HIGHLIGHTS OF THE WEEK
- Equity markets digested the possibility of a long and arduous economic recovery by pulling back this week. At the time of writing, the S&P 500 was down 4% from its close last Friday.
- The Fed’s updated economic projections played a role in the decline. Fed members expected the economy to contract by 6.5% and the unemployment rate to hit 9.5% in 2020.
- Given the weak outlook, the Fed expects to keep interest rates near-zero through 2022. Monetary policy alone may not be enough to support the economy. The sooner Congress acts, the better.
Fed Projection Injects Markets With A Dose of Reality
It was another eventful week in financial markets, as equity investors digested the very real possibility that the road to recovery could be long and arduous. Dire economic outlooks released by the World Bank, OECD, and Federal Reserve shocked investor sentiment, leading to a sharp sell-off in equity markets on Thursday. At the time of writing, the S&P500 was down 4% from close last Friday.
The Federal Open Market Committee’s (FOMC) view on the U.S. economy was certainly a factor driving the decline in markets. Along with the decision to leave the target range for the federal funds rate unchanged at 0% to 0.25%, the FOMC also released the Summary of Economic Projections (SEP), which captured the worries of participants. The median forecast for real GDP in 2020 was a decline of 6.5% (fourth quarter to fourth quarter), before rebounding by 5% in 2021 (Chart 1). The median unemployment rate was projected to be 9.5% by the end of 2020, and only improving to 6.5% next year. The long-term view on the unemployment rate was unchanged at 4.1% implying that participants did not expect the pandemic to lead to higher structural unemployment over the long run.
In terms of inflation, FOMC members expected the headline personal consumption expenditures (PCE) deflator to increase by just 0.8% in 2020 and 1.6% in 2021. The outlook for the core PCE measure was not much different. This is in line with the weak reading we have been receiving from price variables recently.
After falling by 0.8% month-on-month in April, the consumer price index (CPI) fell by 0.1% month-on-month in May (Chart 2). Energy prices posed the greatest drag on headline prices, declining by 1.8% on the month. Food prices, on the other hand, rose by 0.7% reflecting the havoc COVID-19 was having on production facilities. Excluding food and energy, prices still declined by 0.1% in May, the first time core CPI fell for three consecutive months.
As we had written in a recent report, even with states opening up their economies, inflation will likely remain weak in the near-term. Over the long run, the outlook is more uncertain. Weak demand could keep inflation at low levels but continued extraordinary policy support could lead to more rapid price growth.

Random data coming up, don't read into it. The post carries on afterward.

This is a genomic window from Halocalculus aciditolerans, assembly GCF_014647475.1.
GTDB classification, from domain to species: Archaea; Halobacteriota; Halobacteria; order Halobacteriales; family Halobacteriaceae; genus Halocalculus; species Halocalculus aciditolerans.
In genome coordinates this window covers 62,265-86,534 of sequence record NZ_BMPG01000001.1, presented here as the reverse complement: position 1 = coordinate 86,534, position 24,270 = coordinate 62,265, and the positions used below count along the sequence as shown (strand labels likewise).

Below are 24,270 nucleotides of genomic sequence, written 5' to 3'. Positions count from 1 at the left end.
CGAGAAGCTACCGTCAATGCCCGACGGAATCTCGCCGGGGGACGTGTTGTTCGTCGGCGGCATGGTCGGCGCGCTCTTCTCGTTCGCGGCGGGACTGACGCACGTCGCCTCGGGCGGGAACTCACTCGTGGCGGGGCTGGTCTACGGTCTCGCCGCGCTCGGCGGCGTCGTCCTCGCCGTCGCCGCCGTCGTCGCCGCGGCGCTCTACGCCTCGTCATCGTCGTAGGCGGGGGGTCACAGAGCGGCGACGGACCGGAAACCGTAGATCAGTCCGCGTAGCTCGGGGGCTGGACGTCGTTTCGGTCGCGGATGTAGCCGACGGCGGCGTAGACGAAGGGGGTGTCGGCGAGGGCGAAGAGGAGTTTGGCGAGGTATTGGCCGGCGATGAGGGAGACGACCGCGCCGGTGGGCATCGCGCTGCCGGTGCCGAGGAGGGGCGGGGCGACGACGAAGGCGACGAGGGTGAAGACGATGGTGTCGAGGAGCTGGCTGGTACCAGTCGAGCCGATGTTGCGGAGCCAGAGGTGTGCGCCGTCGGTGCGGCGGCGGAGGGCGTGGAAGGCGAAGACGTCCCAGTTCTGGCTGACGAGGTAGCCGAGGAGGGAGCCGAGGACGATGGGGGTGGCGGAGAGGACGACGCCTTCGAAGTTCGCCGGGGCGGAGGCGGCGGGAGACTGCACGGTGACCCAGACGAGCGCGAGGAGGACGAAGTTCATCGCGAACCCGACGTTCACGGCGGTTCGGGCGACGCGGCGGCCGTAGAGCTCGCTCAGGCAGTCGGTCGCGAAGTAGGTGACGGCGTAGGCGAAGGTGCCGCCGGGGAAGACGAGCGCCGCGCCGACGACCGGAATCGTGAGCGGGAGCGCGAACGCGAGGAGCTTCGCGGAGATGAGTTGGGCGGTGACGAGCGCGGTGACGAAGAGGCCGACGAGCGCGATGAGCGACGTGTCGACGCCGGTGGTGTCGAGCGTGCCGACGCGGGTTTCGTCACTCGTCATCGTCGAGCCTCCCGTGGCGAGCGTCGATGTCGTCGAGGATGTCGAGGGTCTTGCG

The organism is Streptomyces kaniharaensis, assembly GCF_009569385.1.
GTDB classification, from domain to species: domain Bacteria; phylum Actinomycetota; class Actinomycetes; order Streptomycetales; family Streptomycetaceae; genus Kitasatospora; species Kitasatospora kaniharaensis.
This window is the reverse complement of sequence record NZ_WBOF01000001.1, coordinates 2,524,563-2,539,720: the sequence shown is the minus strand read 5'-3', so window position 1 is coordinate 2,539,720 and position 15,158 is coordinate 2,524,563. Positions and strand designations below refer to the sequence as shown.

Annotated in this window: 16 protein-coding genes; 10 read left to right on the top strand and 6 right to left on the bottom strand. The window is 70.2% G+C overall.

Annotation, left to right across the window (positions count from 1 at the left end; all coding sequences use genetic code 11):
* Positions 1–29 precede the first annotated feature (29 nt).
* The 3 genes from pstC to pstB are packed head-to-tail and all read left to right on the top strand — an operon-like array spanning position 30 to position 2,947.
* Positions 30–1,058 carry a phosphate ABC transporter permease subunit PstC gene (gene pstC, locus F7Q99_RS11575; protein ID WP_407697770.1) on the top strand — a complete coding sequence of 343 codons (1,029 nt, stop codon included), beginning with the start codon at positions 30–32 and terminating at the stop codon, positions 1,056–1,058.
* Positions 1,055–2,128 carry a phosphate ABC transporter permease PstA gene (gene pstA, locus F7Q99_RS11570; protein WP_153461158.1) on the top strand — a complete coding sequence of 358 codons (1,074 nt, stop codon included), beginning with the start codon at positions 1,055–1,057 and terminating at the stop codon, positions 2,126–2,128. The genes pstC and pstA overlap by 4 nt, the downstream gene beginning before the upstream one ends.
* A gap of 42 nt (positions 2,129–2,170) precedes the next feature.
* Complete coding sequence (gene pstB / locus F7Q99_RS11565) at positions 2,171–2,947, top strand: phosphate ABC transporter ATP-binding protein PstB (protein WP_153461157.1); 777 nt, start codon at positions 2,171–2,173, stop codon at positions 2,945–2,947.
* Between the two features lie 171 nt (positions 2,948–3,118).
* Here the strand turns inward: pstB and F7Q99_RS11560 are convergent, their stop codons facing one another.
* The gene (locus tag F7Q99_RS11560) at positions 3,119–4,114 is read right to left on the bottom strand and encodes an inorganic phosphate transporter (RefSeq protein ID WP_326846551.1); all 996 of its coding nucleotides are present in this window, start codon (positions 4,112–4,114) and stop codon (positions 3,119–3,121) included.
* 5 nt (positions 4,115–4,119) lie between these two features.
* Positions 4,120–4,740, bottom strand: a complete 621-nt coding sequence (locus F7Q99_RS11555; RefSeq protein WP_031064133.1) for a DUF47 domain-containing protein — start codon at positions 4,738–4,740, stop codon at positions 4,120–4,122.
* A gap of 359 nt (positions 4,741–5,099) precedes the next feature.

Indeed, the Fed plans on providing monetary aid for at least the next couple of years. As indicated by the SEP, the federal funds rate is expected to remain near zero through 2022. But monetary policy alone cannot hold up the economy during this crisis. More fiscal support is likely to be needed once unemployment benefits provided by the CARES Act expire at the end of July. Congress has taken up the issue and Treasury Secretary Mnuchin has backed the idea. The sooner Congress acts, the better for the economy.
Sri Thanabalasingam, Senior Economist | 416-413-3117
This report is provided by TD Economics. It is for informational and educational purposes only as of the date of writing, and may not be appropriate for other purposes. The views and opinions expressed may change at any time based on market or other conditions and may not come to pass. This material is not intended to be relied upon as investment advice or recommendations, does not constitute a solicitation to buy or sell securities and should not be considered specific legal, investment or tax advice. The report does not provide material information about the business and affairs of TD Bank Group and the members of TD Economics are not spokespersons for TD Bank Group with respect to its business and affairs. The information contained in this report has been drawn from sources believed to be reliable, but is not guaranteed to be accurate or complete. This report contains economic analysis and views, including about future economic and financial markets performance. These are based on certain assumptions and other factors, and are subject to inherent risks and uncertainties. The actual outcome may be materially different. The Toronto-Dominion Bank and its affiliates and related entities that comprise the TD Bank Group are not liable for any errors or omissions in the information, analysis or views contained in this report, or for any loss or damage suffered.